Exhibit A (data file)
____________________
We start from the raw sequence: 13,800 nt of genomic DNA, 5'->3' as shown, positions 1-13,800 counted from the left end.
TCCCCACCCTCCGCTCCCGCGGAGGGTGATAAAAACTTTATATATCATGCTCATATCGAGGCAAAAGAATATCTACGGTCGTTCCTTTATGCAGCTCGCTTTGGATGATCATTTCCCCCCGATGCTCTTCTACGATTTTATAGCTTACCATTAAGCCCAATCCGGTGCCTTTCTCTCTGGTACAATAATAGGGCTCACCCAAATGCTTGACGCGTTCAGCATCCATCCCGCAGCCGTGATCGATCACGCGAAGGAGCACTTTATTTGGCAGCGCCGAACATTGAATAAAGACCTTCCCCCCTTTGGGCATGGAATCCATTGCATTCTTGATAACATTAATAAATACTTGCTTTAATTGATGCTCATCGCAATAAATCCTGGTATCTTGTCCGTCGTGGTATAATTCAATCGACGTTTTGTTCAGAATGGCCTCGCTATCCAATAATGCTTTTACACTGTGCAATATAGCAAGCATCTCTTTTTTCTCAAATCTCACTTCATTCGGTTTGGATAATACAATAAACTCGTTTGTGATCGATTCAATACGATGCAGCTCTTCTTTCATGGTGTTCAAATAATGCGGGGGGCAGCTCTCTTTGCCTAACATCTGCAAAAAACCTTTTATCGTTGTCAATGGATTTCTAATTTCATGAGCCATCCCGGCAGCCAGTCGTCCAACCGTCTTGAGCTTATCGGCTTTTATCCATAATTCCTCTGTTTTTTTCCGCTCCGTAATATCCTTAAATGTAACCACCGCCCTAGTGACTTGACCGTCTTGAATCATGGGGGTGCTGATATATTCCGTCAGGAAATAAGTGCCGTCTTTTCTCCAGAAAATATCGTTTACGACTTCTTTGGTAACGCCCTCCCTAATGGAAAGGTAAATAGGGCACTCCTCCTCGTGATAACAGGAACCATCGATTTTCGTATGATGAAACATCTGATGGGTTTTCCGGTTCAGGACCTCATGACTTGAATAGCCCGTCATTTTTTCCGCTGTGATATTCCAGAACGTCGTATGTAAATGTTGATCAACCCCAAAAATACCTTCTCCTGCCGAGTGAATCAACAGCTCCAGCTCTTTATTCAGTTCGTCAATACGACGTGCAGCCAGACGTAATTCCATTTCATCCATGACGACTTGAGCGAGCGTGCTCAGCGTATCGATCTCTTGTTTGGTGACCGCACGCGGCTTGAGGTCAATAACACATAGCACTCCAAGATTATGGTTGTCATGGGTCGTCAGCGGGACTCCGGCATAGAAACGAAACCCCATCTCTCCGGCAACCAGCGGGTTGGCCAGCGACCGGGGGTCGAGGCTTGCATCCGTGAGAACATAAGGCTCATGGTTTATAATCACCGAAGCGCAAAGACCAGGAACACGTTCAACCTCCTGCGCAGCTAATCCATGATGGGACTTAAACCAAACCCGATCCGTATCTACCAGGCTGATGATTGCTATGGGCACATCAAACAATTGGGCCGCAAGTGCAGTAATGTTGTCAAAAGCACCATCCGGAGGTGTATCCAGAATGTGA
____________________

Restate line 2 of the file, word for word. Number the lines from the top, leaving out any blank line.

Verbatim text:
TCCCCACCCTCCGCTCCCGCGGAGGGTGATAAAAACTTTATATATCATGCTCATATCGAGGCAAAAGAATATCTACGGTCGTTCCTTTATGCAGCTCGCTTTGGATGATCATTTCCCCCCGATGCTCTTCTACGATTTTATAGCTTACCATTAAGCCCAATCCGGTGCCTTTCTCTCTGGTACAATAATAGGGCTCACCCAAATGCTTGACGCGTTCAGCATCCATCCCGCAGCCGTGATCGATCACGCGAAGGAGCACTTTATTTGGCAGCGCCGAACATTGAATAAAGACCTTCCCCCCTTTGGGCATGGAATCCATTGCATTCTTGATAACATTAATAAATACTTGCTTTAATTGATGCTCATCGCAATAAATCCTGGTATCTTGTCCGTCGTGGTATAATTCAATCGACGTTTTGTTCAGAATGGCCTCGCTATCCAATAATGCTTTTACACTGTGCAATATAGCAAGCATCTCTTTTTTCTCAAATCTCACTTCATTCGGTTTGGATAATACAATAAACTCGTTTGTGATCGATTCAATACGATGCAGCTCTTCTTTCATGGTGTTCAAATAATGCGGGGGGCAGCTCTCTTTGCCTAACATCTGCAAAAAACCTTTTATCGTTGTCAATGGATTTCTAATTTCATGAGCCATCCCGGCAGCCAGTCGTCCAACCGTCTTGAGCTTATCGGCTTTTATCCATAATTCCTCTGTTTTTTTCCGCTCCGTAATATCCTTAAATGTAACCACCGCCCTAGTGACTTGACCGTCTTGAATCATGGGGGTGCTGATATATTCCGTCAGGAAATAAGTGCCGTCTTTTCTCCAGAAAATATCGTTTACGACTTCTTTGGTAACGCCCTCCCTAATGGAAAGGTAAATAGGGCACTCCTCCTCGTGATAACAGGAACCATCGATTTTCGTATGATGAAACATCTGATGGGTTTTCCGGTTCAGGACCTCATGACTTGAATAGCCCGTCATTTTTTCCGCTGTGATATTCCAGAACGTCGTATGTAAATGTTGATCAACCCCAAAAATACCTTCTCCTGCCGAGTGAATCAACAGCTCCAGCTCTTTATTCAGTTCGTCAATACGACGTGCAGCCAGACGTAATTCCATTTCATCCATGACGACTTGAGCGAGCGTGCTCAGCGTATCGATCTCTTGTTTGGTGACCGCACGCGGCTTGAGGTCAATAACACATAGCACTCCAAGATTATGGTTGTCATGGGTCGTCAGCGGGACTCCGGCATAGAAACGAAACCCCATCTCTCCGGCAACCAGCGGGTTGGCCAGCGACCGGGGGTCGAGGCTTGCATCCGTGAGAACATAAGGCTCATGGTTTATAATCACCGAAGCGCAAAGACCAGGAACACGTTCAACCTCCTGCGCAGCTAATCCATGATGGGACTTAAACCAAACCCGATCCGTATCTACCAGGCTGATGATTGCTATGGGCACATCAAACAATTGGGCCGCAAGTGCAGTAATGTTGTCAAAAGCACCATCCGGAGGTGTATCCAGAATGTGA